Scammers: The Scariest Thing about Tech Support

Tech support scams have rapidly increased in recent years. Callers claim to be from trusted companies like Microsoft or Norton. So what can you do about it?
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Written by Staff Writer • Posted on Jun 01, 2016

When you own a computer, you do your best to make sure that everything is running correctly and efficiently. You follow best practices when checking email or surfing the Web, and you avoid common scams and risks you've heard about. Then, one day, the phone rings and you hear this:

"Hi, my name is John, and I am calling from Microsoft Support. We've been monitoring your system, and we found a virus. I'm calling today to say that we can remove that dangerous virus right away for the low fee of $99."

Well, you've heard about the havoc that viruses can cause. John has you open up some files on your computer that seem to contain something very nasty and ominous indeed. You're grateful for a call from such a reputable company, so you hand over your credit card number and grant him remote access to your computer to fix it.

Later, you start to notice something funny. Your computer starts acting up. Your credit card has some suspicious charges on it. But when you call Microsoft, they have no record of the call. It turns out you have been officially scammed.

Unfortunately, these types of scams have drastically increased in recent years. People who claim to be from trusted companies like Microsoft or Norton call to say they've found something wrong. They play off your fears, your busy schedule, and your reliance on technology in order to gain access to your computer. Then, once inside, they either infect it with the very thing they're claiming to fix or install phishing software that gives them access to your personal information.

These scammers have become the scariest thing about the tech support industry. Not only do they cause damage to your computer and cost you a lot of money (Microsoft reported that one wave of scammers cost the average victim over $2500 in fraudulent charges and repair bills), they also cast a shadow of suspicion and negativity over real tech support companies who are legitimately trying to help you.

The Trickiness of Scammers

There are many reputable tech support companies who reach out to potential customers. They explain their vision, their services, and why you should sign up with them. The best ones will describe how they use remote-access technology safely to deliver the best possible service.

There's nothing inherently wrong with that sort of outreach. These companies are trying to sell a service that they truly believe will improve your life. The problem is that scammers take the main ideas and twist them in order to trick you into giving up sensitive information or access. The best way to protect yourself is to know the signs of a scammer's call and how to distinguish it from an authentic one. You should be suspicious if:

  • The phone number is blocked or reads as an international number.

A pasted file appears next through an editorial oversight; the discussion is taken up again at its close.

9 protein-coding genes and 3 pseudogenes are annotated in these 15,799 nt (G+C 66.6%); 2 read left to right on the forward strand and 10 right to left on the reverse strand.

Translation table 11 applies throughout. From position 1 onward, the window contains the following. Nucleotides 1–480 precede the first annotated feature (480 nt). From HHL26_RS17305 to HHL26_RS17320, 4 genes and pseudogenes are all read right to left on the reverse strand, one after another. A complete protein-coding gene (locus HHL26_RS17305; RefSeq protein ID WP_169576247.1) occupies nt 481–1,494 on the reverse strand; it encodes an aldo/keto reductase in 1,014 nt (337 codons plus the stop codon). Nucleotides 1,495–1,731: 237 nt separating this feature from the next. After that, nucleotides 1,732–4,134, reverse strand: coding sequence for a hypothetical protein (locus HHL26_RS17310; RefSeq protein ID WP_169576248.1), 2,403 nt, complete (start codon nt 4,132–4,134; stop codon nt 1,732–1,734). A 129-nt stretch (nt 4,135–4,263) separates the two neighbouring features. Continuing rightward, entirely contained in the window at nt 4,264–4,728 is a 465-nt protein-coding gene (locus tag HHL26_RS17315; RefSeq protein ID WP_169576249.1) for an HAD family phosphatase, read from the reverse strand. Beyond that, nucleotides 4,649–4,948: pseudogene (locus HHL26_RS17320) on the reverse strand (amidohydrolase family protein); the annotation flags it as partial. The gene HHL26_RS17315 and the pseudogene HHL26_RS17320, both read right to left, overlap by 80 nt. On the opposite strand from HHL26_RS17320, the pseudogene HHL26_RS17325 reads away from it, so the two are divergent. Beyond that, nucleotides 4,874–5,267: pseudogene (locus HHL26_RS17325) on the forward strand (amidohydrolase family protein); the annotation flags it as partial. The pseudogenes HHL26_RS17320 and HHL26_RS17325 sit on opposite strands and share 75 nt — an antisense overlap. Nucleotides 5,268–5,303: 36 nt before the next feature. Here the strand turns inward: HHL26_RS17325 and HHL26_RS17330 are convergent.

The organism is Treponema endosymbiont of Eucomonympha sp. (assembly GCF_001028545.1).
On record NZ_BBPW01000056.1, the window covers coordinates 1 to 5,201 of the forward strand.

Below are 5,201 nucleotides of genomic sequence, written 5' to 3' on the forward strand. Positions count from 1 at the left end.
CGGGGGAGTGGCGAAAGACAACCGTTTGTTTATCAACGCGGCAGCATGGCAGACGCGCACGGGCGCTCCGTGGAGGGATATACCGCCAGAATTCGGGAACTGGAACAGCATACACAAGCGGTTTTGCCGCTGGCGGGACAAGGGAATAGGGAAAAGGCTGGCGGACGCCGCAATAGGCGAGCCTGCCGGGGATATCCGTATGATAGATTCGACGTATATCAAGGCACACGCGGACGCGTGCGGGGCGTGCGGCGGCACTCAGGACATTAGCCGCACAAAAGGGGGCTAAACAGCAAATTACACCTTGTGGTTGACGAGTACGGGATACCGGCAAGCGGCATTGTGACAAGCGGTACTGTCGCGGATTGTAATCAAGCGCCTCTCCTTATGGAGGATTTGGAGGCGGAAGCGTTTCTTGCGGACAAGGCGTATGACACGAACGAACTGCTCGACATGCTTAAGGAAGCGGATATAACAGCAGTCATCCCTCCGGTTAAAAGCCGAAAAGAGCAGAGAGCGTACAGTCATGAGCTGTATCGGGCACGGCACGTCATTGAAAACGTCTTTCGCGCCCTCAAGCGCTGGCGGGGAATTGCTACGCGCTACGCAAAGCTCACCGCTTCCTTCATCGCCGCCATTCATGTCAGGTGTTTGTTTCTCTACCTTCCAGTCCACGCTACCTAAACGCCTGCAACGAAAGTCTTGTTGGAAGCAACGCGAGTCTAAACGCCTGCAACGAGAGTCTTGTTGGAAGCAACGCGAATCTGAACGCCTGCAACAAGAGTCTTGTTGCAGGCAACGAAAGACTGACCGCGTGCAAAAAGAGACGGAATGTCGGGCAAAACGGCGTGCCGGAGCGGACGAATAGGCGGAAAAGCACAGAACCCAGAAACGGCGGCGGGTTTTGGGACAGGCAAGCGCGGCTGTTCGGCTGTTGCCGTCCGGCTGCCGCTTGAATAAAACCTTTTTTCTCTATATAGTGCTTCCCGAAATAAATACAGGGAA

• The caller uses high-pressure tactics to instill a sense of urgency.
  • The caller claims to know that your computer is already infected without actually examining it.
  • The caller tries to take control of your computer right away.
  • The caller asks for your credit card info in a way that makes you feel uncomfortable (trust your gut!).
  • The caller asks for any of your passwords.

Use of these tactics, especially more than one, should warn you that the call is not valid. A reputable company will make sure that you fully understand their services and have you accept a contract before asking permission to access your computer. They will also never ask for a password or sensitive information such as your credit card number before you are fully informed.

What If I Get Called?

If you are suspicious about any phone call, write down the caller's name and number. Then, hang up and call a verified number for the company (from their official website or from their products). Ask if they have any record of that person on their staff, or if they can validate the call. This will quickly answer whether or not the call was legitimate. If the call was a fraud, report it (including the phone number) to the Federal Trade Commission (FTC), so that the proper authorities receive the information they need to track down these criminals.

What If I Was Called Already?

If you discover that you've already fallen prey to a scammer, don't lose heart. There are steps that you can take to mitigate the damage. As soon as possible, make sure to:

  • Change all of your passwords (including computers, emails, and financial accounts).
  • Download (or update) and run a legitimate antivirus software.
  • Call your credit card provider and/or bank to reverse any unauthorized charges.
  • If the scammer claimed to be from a legitimate corporation, call the number listed on the corporation's official website to inform them about what is happening.
  • File a complaint with the FTC.

It's getting harder to find a tech support company that you can trust. But when you have a real, one-on-one relationship with your Technology Advisors, you have no cause to worry. You'll spot those shady scammers a mile away!

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